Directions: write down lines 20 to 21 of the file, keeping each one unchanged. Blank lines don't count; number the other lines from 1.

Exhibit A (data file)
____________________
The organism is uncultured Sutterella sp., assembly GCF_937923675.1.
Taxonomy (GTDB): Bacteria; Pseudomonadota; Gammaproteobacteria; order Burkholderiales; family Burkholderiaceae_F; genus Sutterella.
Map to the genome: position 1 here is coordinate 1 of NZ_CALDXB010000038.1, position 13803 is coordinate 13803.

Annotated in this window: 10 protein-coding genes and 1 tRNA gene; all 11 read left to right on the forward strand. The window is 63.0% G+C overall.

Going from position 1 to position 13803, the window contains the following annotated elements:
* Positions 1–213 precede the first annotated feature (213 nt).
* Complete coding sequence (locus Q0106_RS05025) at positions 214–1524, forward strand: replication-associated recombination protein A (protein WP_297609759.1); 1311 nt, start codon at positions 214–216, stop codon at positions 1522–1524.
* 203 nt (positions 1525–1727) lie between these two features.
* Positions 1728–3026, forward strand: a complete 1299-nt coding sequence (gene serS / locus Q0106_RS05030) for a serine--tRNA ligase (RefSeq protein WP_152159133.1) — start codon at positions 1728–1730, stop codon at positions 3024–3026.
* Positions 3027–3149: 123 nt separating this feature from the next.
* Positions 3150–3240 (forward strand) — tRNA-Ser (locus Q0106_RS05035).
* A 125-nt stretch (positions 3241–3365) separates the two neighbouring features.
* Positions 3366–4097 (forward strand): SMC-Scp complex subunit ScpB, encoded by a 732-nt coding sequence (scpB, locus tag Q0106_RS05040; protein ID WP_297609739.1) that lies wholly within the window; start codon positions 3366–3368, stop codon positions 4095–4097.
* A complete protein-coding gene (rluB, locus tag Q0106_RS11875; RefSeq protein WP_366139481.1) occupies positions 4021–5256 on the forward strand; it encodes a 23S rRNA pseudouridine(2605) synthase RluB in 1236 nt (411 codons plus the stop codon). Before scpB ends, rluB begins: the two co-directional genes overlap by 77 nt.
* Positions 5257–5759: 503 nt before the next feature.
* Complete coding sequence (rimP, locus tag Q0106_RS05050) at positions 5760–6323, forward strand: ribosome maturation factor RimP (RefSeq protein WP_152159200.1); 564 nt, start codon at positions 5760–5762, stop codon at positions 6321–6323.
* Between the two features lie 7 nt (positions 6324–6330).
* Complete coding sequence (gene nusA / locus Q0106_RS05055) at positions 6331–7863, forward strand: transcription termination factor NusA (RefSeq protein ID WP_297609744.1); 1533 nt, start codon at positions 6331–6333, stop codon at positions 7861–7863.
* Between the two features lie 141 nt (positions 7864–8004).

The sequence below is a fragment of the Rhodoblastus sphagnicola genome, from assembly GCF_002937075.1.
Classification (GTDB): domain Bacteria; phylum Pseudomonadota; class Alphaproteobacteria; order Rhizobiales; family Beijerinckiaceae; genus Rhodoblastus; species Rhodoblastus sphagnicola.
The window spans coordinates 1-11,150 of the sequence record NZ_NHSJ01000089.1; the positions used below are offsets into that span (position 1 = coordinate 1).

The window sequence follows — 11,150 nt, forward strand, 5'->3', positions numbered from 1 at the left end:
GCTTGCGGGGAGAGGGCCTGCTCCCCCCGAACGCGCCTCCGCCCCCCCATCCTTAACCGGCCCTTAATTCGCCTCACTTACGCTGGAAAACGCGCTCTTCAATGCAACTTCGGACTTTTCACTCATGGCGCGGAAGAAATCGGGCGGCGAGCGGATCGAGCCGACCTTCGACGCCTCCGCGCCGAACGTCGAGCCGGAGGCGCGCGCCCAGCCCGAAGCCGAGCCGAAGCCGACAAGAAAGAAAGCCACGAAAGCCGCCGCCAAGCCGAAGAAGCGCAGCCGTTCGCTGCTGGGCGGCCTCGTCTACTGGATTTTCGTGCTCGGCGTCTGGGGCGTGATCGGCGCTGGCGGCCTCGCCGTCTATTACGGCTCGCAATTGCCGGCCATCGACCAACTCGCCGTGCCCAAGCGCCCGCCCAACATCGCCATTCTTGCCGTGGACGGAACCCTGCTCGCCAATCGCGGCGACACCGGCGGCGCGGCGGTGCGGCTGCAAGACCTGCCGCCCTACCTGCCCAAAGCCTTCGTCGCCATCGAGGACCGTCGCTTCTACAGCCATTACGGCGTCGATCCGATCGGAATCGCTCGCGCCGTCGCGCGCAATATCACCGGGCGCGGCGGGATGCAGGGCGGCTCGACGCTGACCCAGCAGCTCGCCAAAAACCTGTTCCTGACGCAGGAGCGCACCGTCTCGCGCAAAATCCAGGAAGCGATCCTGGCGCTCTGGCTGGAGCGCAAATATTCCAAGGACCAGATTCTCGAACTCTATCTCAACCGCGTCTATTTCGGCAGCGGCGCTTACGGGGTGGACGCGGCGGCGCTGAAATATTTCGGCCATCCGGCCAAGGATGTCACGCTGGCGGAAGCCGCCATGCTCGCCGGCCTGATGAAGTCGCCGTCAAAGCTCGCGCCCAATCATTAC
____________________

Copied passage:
The sequence below is a fragment of the Rhodoblastus sphagnicola genome, from assembly GCF_002937075.1.
Classification (GTDB): domain Bacteria; phylum Pseudomonadota; class Alphaproteobacteria; order Rhizobiales; family Beijerinckiaceae; genus Rhodoblastus; species Rhodoblastus sphagnicola.